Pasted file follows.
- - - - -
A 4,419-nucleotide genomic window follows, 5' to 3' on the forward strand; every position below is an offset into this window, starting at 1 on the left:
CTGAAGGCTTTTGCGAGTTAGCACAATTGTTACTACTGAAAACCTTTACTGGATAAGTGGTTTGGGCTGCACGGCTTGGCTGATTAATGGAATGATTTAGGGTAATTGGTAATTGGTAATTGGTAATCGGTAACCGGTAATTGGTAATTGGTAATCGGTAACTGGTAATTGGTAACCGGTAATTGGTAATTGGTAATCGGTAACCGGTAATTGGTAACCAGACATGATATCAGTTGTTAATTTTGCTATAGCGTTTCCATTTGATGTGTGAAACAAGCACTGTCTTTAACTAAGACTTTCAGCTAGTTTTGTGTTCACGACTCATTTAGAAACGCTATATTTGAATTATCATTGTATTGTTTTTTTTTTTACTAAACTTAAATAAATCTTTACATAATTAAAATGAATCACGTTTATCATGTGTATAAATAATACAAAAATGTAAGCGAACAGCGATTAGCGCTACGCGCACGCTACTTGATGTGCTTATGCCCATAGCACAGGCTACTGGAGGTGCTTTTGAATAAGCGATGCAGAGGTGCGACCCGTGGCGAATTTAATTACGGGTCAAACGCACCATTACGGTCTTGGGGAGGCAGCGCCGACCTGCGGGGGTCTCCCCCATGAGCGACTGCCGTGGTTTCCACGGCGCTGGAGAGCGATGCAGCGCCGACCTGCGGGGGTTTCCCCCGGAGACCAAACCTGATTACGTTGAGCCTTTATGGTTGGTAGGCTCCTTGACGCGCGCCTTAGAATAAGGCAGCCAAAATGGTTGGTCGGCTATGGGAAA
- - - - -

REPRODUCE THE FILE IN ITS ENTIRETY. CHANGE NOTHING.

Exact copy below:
A 4,419-nucleotide genomic window follows, 5' to 3' on the forward strand; every position below is an offset into this window, starting at 1 on the left:
CTGAAGGCTTTTGCGAGTTAGCACAATTGTTACTACTGAAAACCTTTACTGGATAAGTGGTTTGGGCTGCACGGCTTGGCTGATTAATGGAATGATTTAGGGTAATTGGTAATTGGTAATTGGTAATCGGTAACCGGTAATTGGTAATTGGTAATCGGTAACTGGTAATTGGTAACCGGTAATTGGTAATTGGTAATCGGTAACCGGTAATTGGTAACCAGACATGATATCAGTTGTTAATTTTGCTATAGCGTTTCCATTTGATGTGTGAAACAAGCACTGTCTTTAACTAAGACTTTCAGCTAGTTTTGTGTTCACGACTCATTTAGAAACGCTATATTTGAATTATCATTGTATTGTTTTTTTTTTTACTAAACTTAAATAAATCTTTACATAATTAAAATGAATCACGTTTATCATGTGTATAAATAATACAAAAATGTAAGCGAACAGCGATTAGCGCTACGCGCACGCTACTTGATGTGCTTATGCCCATAGCACAGGCTACTGGAGGTGCTTTTGAATAAGCGATGCAGAGGTGCGACCCGTGGCGAATTTAATTACGGGTCAAACGCACCATTACGGTCTTGGGGAGGCAGCGCCGACCTGCGGGGGTCTCCCCCATGAGCGACTGCCGTGGTTTCCACGGCGCTGGAGAGCGATGCAGCGCCGACCTGCGGGGGTTTCCCCCGGAGACCAAACCTGATTACGTTGAGCCTTTATGGTTGGTAGGCTCCTTGACGCGCGCCTTAGAATAAGGCAGCCAAAATGGTTGGTCGGCTATGGGAAA